Senate and Assembly Republicans have unveiled a package of reforms that they say will fix flaws in Gov. Jerry Brown’s public safety realignment law.
“The anticipated dire consequences of realignment – from the potential escalation in lower-level crimes like home burglaries to the early release of dangerous felons from overcrowded county jails – are sadly a reality,” Senator Jim Nielsen, R-Gerber, who was former chairman of the Board of Prison Terms and represents western Nevada County, said in a news release.
“Criminals now face diminished to no consequences for their continued victimization of innocent citizens. Convicted felons must know that there are consequences for continuing to victimize. The absence of consequences does not promote rehabilitation.”
GOP lawmakers said early figures and reports from individual jurisdictions show that Californians are less safe today because of the Governor’s public safety realignment law.
According to figures from the FBI, crime rates in California climbed between January to June 2011 and January to June 2012, just as the realignment law was starting to be implemented. Murder and rape crimes each increased nearly 8 percent, the release states, while burglary and motor vehicle theft each increased more than 10 percent.
Republicans said their measures were narrowly crafted and focused on solving the problems that have been experienced by communities under the governor’s public safety realignment law since it was first implemented in October 2011.
Republicans have authored proposals to: Help law enforcement keep closer tabs on dangerous offenders out on the streets; increase penalties against criminals who shouldn’t have guns; provide funding fairness for local governments; and ensure that sex offenders, dangerous criminals and repeat felons serve their time in state prison.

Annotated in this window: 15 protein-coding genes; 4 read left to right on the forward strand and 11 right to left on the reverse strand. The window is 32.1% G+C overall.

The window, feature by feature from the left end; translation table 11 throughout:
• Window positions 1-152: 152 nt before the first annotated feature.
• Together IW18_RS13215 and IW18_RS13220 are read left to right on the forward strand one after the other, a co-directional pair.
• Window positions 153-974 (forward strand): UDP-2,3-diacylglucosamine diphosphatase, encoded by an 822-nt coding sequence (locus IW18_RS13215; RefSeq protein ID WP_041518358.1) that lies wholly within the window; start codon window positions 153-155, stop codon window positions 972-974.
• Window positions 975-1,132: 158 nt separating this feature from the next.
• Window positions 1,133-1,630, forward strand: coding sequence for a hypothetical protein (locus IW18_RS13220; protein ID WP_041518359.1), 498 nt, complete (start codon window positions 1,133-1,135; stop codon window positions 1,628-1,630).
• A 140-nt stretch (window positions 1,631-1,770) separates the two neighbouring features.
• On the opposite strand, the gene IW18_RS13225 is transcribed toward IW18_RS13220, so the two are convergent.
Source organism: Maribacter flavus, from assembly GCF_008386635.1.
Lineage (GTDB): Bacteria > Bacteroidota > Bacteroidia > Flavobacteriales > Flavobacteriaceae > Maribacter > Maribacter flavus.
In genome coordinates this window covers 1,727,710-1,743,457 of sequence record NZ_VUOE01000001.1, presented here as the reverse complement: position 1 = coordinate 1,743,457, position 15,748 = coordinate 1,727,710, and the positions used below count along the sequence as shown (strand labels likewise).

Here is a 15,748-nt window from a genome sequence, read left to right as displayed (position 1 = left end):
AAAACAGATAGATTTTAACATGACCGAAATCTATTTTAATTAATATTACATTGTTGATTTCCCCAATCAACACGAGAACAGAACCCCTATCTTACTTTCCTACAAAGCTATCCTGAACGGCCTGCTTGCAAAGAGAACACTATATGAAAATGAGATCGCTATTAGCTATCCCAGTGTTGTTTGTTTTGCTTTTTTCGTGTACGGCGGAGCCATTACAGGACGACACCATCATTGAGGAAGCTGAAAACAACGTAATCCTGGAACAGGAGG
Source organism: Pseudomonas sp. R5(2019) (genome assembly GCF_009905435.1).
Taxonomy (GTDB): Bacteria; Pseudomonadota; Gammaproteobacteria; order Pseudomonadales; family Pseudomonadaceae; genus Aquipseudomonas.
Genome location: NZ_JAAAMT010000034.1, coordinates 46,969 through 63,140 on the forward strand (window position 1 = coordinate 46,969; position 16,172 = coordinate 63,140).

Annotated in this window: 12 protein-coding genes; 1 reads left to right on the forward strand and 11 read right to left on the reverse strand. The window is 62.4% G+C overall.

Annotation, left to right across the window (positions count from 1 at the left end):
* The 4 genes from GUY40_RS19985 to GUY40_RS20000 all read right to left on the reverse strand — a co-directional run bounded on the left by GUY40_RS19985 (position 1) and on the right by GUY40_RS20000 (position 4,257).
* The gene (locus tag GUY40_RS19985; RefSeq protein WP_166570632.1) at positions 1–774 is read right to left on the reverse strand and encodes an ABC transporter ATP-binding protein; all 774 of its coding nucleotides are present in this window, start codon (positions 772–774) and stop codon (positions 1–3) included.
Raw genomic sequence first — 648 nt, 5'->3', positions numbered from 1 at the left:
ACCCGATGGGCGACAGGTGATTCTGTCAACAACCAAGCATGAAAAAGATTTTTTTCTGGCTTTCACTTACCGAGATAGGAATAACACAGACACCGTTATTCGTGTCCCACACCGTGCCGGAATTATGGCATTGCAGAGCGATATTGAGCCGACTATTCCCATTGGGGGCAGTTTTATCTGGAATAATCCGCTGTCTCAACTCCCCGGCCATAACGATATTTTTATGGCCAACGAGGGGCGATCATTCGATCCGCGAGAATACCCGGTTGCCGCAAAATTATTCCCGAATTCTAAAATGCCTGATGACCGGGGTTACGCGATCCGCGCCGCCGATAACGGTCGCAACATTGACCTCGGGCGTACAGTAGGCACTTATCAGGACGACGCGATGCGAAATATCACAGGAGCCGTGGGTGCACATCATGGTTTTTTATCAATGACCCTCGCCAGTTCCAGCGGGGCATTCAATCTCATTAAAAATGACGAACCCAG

Brown acknowledged last week that there were flaws with the public safety realignment plan. Democrats in the Legislature have also voiced their concerns with realignment and are calling for reform.
Republican lawmakers said that they had already attracted Democrat support for some of their reform ideas, and hope to work with them to attract bipartisan support to pass the changes necessary to protect our communities.
Republicans said that advocates for public safety and crime victims were strongly supporting their realignment reform package, calling them necessary steps to ensure justice is served for victims and their families.
“If it weren’t for realignment, my daughter would be living her life normally right now. If it’s the last thing I do, to my last breath I will work to see that realignment is changed,” said Diana Muñoz, mother of Brandy Arreola.
According to the news release, Arreola was the victim of a domestic violence attack in 2012 by a boyfriend who had been reportedly released early due to overcrowding in the local jail.